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Speaking multiple languages is not a rare skill at Franklin, but one particular student's dedication to the craft stands out. Marina Lorenzini, a class of 2016 Art History major with minors in History and Italian Studies, is combining her personal passion for learning languages with her studies at FUS and future career goals. Recently, Marina was not only featured in the popular blog LaPolyglotte, in a piece titled “A closer look at Levantine Arabic with Marina”, but also participated in the 2015 Polyglot Conference in New York City. There she attended talks by today's most respected polyglots and linguistics scholars.

Besides her native English, Marina speaks advanced Italian and intermediate German and Arabic (MSA and Levantine Dialect). However, her passion for learning languages began in high school while learning Latin, which she continued during her study abroad semester in a course translating Cicero’s philosophical work, De Natura Deorum. "When I began learning Latin, I discovered the grammar and vocabulary as a code that I could use to unlock patterns in romance languages and linguistics”, Marina explains. While all the languages in question do not seem to be particularly connected to each other, they are connected to her future academic goals: Marina is in fact considering a Master’s degree in either the Ancient or Modern Middle East, hoping to eventually work in the art market.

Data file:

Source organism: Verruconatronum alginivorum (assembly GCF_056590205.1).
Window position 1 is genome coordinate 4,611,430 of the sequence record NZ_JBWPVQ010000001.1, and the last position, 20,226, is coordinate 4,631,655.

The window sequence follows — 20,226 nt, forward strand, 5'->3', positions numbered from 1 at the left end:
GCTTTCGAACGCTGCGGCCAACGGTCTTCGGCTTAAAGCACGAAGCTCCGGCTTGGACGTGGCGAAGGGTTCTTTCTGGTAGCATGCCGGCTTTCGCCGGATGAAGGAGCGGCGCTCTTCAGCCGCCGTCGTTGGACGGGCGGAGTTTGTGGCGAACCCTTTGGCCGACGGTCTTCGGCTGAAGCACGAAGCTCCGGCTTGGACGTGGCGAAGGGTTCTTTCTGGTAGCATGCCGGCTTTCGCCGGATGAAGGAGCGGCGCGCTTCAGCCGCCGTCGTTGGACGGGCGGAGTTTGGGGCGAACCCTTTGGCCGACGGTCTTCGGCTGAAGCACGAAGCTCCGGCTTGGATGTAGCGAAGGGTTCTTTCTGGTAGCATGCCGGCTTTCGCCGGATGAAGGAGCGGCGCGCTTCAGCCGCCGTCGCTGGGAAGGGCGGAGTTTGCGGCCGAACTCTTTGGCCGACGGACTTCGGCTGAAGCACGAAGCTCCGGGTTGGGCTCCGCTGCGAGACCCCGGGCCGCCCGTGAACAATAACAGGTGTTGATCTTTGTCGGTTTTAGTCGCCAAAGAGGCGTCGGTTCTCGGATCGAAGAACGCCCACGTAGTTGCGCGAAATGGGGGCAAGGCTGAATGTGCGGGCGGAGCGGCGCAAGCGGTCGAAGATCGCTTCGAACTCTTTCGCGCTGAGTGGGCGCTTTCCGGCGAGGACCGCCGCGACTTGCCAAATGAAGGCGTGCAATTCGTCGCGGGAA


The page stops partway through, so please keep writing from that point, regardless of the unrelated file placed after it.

As for the Polyglot Conference, which included attendees from Poland, Germany, Canada, Ecuador, and Israel, Marina says she greatly enjoyed both the lectures and getting to meet and connect with many like-minded individuals. "I got to practice Arabic and dive into socio-linguistics topics more profoundly. What really impressed me, however, was the speakers’ and attendees’ acute knowledge of how language-learning can transform our communities and the world at large” she explains.

According to Marina, learning languages well requires “connecting deeply with native speakers,” something she certainly has access to at Franklin. “Meeting people from varied language backgrounds at Franklin gave me the courage to challenge myself as well as realize how necessary it is to be multi-lingual in our globalized world. Language learning is also about intercultural competency and engaging with the complexities of the history and current events pertaining to the target language’s region,” Marina explains.

And how about learning additional new languages now? Marina said she first wants to work on improving her Arabic and German, which she would like to bring to an advanced level of proficiency in the next two years. She did admit though that she does have a few languages in mind for the future: “Probably Farsi or Turkish.”

Check out the polyglotteblog.com's article on Marina at www.lapolyglotte.com/2015/08/a-closer-look-to-levantine-arabic-with-marina.

For more information about the Polyglot Conference please visit www.polyglotconference.com.

For more information on language learning at Franklin see Majors and Minors.

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